However, trafficking within the sex industry is different from that in other sectors since clients are able to interact privately with victims and build relationships of trust with them. There are numerous cases of clients assisting victims of trafficking – for example, in the Oriental Gems case, one of the largest trafficking investigations in London in recent years, part of the reason the prosecution was viable was due to evidence from a victim of trafficking freed from slavery as a result of a client paying £20,000 of her debt.

Criminalising clients ensures that the vast majority of people who are in a position to report anxieties about coercion and trafficking for sexual exploitation face enormous disincentives to do so.

Q4:  What are the advantages or disadvantages in using the definitions outlined above?

As sex workers, we have been privileged to see the range and creativity of human desire, from the socially sanctioned heteronormativity of penis in vagina intercourse to the vast array of fetish, kink and BDSM activities. The author seems to seek the validation of a “reasonable person” to reinforce her views of what constitutes acceptable sexual activity.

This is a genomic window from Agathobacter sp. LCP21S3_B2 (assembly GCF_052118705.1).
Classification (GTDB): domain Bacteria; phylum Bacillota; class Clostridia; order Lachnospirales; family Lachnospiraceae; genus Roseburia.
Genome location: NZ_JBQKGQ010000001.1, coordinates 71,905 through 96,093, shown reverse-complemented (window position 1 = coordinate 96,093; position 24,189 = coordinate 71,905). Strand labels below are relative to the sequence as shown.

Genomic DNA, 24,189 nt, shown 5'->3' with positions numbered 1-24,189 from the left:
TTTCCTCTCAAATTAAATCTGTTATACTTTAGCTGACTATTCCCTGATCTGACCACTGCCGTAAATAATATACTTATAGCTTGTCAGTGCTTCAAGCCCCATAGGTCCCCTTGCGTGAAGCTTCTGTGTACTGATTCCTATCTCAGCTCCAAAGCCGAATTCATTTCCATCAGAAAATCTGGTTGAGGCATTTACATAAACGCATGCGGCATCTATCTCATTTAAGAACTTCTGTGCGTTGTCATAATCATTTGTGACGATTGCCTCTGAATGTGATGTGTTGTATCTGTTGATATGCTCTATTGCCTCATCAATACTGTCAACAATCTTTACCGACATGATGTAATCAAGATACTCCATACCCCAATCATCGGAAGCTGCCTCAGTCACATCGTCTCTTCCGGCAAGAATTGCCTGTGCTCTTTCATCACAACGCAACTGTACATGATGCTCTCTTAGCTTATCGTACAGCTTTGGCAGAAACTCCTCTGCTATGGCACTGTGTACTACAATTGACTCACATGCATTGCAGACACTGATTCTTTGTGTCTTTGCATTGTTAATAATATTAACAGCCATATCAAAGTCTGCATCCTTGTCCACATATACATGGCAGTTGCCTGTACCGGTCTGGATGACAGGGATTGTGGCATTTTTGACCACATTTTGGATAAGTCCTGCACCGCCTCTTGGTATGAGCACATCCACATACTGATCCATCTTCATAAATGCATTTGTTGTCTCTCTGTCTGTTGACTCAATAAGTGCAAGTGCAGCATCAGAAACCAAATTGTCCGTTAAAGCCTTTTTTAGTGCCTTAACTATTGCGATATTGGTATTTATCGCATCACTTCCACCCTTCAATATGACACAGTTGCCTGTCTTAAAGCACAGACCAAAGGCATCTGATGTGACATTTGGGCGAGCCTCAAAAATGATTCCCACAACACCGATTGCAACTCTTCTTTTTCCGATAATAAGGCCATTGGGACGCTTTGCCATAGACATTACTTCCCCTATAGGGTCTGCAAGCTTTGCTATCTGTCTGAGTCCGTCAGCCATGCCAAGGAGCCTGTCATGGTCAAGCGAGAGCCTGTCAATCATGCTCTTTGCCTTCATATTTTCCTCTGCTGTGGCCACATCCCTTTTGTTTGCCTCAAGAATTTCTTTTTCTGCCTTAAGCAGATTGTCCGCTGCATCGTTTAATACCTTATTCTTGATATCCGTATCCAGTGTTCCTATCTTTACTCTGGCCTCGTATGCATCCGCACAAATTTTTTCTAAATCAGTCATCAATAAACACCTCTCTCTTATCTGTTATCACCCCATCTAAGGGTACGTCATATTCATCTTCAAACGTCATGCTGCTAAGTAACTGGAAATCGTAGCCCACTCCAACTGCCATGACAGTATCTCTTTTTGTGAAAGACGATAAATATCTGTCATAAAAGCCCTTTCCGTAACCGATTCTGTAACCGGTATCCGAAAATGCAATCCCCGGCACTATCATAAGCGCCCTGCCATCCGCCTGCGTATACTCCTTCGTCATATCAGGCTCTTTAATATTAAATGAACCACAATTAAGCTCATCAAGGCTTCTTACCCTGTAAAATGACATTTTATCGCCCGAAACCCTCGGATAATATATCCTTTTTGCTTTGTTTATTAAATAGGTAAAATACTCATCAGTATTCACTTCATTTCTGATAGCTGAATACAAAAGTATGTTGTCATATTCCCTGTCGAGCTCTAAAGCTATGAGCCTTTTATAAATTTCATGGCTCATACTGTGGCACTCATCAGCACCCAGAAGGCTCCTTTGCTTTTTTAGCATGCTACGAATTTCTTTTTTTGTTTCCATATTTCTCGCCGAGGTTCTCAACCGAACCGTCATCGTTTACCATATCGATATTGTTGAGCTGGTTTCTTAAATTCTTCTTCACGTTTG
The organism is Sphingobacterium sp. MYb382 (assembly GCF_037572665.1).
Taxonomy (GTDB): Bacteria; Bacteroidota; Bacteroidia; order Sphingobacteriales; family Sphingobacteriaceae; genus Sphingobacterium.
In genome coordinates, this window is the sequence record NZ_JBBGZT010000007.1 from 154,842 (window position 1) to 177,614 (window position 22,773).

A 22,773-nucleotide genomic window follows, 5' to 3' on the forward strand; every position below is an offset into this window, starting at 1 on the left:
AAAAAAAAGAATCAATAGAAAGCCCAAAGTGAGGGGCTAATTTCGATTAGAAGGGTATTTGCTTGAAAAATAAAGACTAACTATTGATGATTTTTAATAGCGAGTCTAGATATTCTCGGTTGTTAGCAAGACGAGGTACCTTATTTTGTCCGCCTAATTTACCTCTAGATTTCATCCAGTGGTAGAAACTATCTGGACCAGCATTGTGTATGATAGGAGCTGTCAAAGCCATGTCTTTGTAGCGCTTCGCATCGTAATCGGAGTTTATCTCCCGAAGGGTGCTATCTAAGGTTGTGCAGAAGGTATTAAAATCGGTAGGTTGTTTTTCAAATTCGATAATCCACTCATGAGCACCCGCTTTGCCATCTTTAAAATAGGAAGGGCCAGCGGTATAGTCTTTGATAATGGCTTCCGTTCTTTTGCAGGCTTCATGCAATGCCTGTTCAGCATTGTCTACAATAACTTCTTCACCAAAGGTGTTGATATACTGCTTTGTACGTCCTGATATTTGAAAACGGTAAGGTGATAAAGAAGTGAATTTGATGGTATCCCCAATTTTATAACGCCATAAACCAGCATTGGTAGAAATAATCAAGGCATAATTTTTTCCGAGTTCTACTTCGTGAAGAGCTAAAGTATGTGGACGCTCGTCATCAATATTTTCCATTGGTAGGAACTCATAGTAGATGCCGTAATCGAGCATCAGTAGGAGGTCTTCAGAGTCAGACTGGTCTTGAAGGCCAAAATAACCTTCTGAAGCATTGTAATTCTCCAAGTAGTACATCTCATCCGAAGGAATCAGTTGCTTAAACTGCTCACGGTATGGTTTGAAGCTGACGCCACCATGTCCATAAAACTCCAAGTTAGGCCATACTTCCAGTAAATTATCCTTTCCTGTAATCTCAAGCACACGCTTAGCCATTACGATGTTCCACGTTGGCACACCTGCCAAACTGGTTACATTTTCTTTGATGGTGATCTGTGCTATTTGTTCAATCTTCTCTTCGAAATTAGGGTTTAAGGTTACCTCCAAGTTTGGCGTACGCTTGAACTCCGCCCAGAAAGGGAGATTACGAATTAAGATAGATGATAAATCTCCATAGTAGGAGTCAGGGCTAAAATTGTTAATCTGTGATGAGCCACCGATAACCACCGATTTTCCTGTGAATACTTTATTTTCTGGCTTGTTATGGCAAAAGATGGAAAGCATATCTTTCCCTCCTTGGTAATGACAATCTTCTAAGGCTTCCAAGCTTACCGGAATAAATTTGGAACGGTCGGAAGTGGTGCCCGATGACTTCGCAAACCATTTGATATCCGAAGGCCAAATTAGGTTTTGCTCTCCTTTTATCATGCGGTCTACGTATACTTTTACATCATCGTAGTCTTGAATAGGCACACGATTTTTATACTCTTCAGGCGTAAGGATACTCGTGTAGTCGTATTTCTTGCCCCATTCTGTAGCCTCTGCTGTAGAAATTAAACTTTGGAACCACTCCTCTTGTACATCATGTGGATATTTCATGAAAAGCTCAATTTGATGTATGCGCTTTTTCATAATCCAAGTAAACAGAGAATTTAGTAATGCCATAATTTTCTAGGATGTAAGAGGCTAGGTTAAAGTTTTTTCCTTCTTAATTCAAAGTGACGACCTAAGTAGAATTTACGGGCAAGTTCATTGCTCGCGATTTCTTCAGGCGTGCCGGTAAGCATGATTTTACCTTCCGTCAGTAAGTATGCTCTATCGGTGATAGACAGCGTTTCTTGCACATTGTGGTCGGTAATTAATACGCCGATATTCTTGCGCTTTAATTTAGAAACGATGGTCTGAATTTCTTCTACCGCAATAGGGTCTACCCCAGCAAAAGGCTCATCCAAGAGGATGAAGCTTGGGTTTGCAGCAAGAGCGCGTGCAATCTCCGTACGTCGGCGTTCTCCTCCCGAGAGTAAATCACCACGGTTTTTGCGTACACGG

In particular, people with disabilities, many of whom have limited options to develop social and sexual relationships due to discrimination and literal and metaphorical obstacles placed in the way of their full participation in society, may be forced by lack of mobility, sensory impairment or pain management, amongst other issues, to explore ways of experiencing sensual pleasure that might not occur to the author’s hypothetical “reasonable people”. In addition, the experience of some sex workers with some disabled clients demonstrates the absurdity of viewing all prostitution as violence – for example, when a woman is paid to have sex with a man who is paralysed from the neck down and unable to breathe without a machine, he clearly is not inflicting violence upon her and is completely incapable of doing so.

Q5:  What do you think the appropriate penalty should be for the offence? Please provide reasons for your answer.